Thinking about what we eat is not a new for Jews but the questions we ask today are different, organics and local were given for the rabbis of old. This week we have a special guest visitor to the blog who write powerfully about the intersection between our responsibility to Israel the land and people and the food we eat. Ruhi Sophia Motzkin Rubenstein is the daughter and granddaughter of Reform Rabbis, who is pursuing her own rabbinical studies at the Reconstructionist Rabbinical College. She credits her Reform upbringing with inseparably linking Judaism and social justice for her, and with teaching her to engage critically with tradition.
In his now famous poem, “Tourists,” Yehuda Amichai lamented,
Visits of condolence is all we get from them
They squat at the Holocaust Memorial,
They put on grave faces at the Wailing Wall
And they laugh behind heavy curtains
In their hotels.. . .
Amichai’s snapshot shows the quandary that any caring visitor faces when they come to Israel: How to really engage with this place with integrity? What do I need from Israel? What does Israel need from me – particularly when I’m only here for a very little while?
I struggled with this question when I came on Birthright trip in 2004, and again when I came to spend a semester of college here in 2005. When I came back last year as a rabbinical student, I found that this tension only become more sophisticated the more time I spent here.
I will probably live with that tension forever, but I have found at least one small point of resolution. I was eating lunch at the Pardes Institute for Jewish Studies last October when I heard a presentation given by the director of Bema’aglei Tzedek , a Jerusalem-based non-profit that focuses mostly in workers’ rights and handicap access, based on Jewish values. She described the situation of the working poor in Israel, and the ways in which her organization works to create grassroots, structural change in the Israeli socio-economic reality.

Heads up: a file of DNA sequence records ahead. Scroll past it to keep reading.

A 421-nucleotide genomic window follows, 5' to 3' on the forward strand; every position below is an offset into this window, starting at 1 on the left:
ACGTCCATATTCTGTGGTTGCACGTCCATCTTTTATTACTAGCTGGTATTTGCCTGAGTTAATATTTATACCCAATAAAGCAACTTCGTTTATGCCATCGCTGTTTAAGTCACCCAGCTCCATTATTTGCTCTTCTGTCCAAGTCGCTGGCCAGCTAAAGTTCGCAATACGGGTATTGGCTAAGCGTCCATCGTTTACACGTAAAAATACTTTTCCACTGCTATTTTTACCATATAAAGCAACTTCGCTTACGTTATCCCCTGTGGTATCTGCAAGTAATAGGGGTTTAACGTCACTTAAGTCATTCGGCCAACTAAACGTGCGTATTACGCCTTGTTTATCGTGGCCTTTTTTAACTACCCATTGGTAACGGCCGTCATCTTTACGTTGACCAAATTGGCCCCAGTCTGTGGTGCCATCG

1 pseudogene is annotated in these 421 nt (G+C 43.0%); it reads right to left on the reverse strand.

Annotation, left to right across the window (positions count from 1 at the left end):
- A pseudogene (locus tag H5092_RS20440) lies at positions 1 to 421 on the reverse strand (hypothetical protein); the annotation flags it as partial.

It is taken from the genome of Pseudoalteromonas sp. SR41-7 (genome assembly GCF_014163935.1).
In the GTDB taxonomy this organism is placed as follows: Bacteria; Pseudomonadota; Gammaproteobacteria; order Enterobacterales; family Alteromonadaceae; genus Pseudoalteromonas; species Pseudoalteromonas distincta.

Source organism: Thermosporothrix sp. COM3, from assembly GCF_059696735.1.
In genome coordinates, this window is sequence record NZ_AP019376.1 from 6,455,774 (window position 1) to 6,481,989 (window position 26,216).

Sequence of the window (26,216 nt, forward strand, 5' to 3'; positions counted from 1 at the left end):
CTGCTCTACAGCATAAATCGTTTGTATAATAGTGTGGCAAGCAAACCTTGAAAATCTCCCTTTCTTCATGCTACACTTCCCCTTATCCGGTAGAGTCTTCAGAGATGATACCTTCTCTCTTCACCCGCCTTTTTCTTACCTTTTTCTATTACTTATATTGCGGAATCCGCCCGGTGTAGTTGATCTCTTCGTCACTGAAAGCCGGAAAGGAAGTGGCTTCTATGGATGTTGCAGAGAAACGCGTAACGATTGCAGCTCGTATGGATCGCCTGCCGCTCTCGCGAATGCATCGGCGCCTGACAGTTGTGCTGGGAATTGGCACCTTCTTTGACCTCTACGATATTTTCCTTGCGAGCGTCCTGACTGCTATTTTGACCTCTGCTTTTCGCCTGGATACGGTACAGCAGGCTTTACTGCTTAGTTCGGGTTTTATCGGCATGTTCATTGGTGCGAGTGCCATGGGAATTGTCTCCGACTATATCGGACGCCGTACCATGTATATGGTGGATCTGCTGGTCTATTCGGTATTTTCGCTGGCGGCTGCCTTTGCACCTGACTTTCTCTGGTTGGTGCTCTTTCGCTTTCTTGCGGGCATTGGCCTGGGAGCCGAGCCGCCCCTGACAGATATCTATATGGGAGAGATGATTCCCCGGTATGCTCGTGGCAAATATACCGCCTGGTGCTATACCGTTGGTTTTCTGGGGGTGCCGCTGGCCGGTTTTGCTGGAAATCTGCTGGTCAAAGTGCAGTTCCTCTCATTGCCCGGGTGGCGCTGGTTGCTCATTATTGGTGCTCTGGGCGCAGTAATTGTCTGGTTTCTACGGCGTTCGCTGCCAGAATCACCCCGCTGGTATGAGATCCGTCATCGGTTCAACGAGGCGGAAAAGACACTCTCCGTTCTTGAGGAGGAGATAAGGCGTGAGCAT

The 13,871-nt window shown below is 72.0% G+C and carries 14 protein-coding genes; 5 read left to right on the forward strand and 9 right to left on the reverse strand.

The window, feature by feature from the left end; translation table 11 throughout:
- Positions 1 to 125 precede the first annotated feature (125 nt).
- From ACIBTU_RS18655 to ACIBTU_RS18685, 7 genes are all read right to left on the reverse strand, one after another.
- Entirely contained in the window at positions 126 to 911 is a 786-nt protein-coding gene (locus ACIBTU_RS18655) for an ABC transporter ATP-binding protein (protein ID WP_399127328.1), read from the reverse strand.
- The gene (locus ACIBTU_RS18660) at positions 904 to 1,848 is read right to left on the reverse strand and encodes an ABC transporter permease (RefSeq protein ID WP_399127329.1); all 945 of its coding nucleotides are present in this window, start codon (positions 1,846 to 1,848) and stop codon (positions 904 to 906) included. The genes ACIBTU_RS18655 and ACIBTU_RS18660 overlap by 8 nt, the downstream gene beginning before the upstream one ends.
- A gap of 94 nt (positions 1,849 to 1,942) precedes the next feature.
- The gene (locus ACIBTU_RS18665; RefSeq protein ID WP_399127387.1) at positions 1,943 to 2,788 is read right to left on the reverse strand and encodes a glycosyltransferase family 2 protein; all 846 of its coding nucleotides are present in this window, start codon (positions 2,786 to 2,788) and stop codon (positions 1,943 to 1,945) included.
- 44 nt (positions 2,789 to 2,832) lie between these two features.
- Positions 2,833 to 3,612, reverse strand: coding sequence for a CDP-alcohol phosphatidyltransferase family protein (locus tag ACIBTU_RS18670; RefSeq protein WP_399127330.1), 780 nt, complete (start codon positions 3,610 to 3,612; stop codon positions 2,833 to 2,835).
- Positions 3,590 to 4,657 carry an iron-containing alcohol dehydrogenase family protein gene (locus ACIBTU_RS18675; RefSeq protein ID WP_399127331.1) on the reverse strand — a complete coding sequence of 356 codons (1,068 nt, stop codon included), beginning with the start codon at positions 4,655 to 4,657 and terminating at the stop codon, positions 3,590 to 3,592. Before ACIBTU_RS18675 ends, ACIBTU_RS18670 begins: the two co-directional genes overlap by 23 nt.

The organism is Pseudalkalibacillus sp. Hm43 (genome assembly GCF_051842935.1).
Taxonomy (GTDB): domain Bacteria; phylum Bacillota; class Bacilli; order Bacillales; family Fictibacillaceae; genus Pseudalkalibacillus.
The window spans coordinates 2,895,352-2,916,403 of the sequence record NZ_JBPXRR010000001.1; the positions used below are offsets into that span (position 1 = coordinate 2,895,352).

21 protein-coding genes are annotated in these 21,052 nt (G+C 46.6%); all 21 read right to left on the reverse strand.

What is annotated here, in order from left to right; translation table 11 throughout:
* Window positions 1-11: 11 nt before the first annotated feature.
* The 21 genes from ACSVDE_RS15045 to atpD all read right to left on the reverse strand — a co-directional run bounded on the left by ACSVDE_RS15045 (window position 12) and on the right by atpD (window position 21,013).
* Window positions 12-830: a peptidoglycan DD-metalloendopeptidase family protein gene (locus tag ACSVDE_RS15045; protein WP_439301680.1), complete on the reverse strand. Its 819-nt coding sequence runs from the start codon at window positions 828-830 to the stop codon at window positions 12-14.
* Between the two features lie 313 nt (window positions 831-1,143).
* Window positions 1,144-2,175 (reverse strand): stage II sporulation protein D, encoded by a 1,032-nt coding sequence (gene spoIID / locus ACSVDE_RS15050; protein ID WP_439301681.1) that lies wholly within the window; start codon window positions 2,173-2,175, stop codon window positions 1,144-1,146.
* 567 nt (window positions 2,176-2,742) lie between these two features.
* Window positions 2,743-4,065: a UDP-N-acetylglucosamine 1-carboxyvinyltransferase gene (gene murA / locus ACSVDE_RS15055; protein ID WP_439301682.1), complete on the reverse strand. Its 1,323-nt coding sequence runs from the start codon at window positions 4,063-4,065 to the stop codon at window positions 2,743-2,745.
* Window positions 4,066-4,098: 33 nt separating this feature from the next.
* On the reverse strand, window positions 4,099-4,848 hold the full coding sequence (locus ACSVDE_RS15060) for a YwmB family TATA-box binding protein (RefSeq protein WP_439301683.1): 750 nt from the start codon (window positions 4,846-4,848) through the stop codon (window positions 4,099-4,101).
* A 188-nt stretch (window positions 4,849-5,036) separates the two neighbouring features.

She focused on a project that relies on the active participation of non-Israeli Jews. This is the Tav Chevrati, the social justice certification for restaurants that respect their workers’ rights and provide handicap access to their customers. The Tav Chevrati draws all of its strength from consumers excited about social change. The involvement of American and international tourists and residents is especially valuable, since restaurant and cafe owners feel it is in their best economic interest to cater to the interests of the international English speaking population. Indeed, since the Tav’s founding in 2004, around a third of the restaurants, pubs and coffeehouses in Jerusalem have adopted the Tav, thanks to consumer pressure, particularly from English speakers.
Since the day I heard that presentation, a little over a year ago, I have made sure to eat only at Tav certified restaurants when I go out in Jerusalem, and I always leave a card telling the business owner that I’m there because of the Tav. It’s so very easy. The Tav ensures that the rights of all workers, of whatever background, ethnicity or legal status, are protected. By eating according to the Tav I can encourage a more equitable Israeli society, even as a non-citizen. Even a participant on a 10-day trip can make that choice and be effective, if they let the business owners know that’s why they are there.